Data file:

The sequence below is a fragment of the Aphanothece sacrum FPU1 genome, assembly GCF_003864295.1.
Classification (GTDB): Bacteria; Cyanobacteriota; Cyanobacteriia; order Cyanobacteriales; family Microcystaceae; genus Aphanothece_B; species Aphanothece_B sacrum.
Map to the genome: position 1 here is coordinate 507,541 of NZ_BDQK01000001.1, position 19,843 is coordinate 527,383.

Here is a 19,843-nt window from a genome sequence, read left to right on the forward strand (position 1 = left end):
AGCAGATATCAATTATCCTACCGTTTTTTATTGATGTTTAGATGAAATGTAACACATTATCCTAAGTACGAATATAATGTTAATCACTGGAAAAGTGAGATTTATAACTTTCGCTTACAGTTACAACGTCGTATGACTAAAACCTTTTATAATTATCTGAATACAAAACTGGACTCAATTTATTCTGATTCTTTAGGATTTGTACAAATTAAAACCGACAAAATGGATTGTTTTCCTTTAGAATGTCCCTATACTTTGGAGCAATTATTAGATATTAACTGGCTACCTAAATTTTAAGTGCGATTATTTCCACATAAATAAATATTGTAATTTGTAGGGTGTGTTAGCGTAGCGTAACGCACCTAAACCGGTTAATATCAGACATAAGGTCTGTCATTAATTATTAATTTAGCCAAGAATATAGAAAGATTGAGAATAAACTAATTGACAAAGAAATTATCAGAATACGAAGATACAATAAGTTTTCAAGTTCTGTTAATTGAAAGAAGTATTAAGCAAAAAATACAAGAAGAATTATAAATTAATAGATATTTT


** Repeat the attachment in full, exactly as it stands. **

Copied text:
The sequence below is a fragment of the Aphanothece sacrum FPU1 genome, assembly GCF_003864295.1.
Classification (GTDB): Bacteria; Cyanobacteriota; Cyanobacteriia; order Cyanobacteriales; family Microcystaceae; genus Aphanothece_B; species Aphanothece_B sacrum.
Map to the genome: position 1 here is coordinate 507,541 of NZ_BDQK01000001.1, position 19,843 is coordinate 527,383.

Here is a 19,843-nt window from a genome sequence, read left to right on the forward strand (position 1 = left end):
AGCAGATATCAATTATCCTACCGTTTTTTATTGATGTTTAGATGAAATGTAACACATTATCCTAAGTACGAATATAATGTTAATCACTGGAAAAGTGAGATTTATAACTTTCGCTTACAGTTACAACGTCGTATGACTAAAACCTTTTATAATTATCTGAATACAAAACTGGACTCAATTTATTCTGATTCTTTAGGATTTGTACAAATTAAAACCGACAAAATGGATTGTTTTCCTTTAGAATGTCCCTATACTTTGGAGCAATTATTAGATATTAACTGGCTACCTAAATTTTAAGTGCGATTATTTCCACATAAATAAATATTGTAATTTGTAGGGTGTGTTAGCGTAGCGTAACGCACCTAAACCGGTTAATATCAGACATAAGGTCTGTCATTAATTATTAATTTAGCCAAGAATATAGAAAGATTGAGAATAAACTAATTGACAAAGAAATTATCAGAATACGAAGATACAATAAGTTTTCAAGTTCTGTTAATTGAAAGAAGTATTAAGCAAAAAATACAAGAAGAATTATAAATTAATAGATATTTT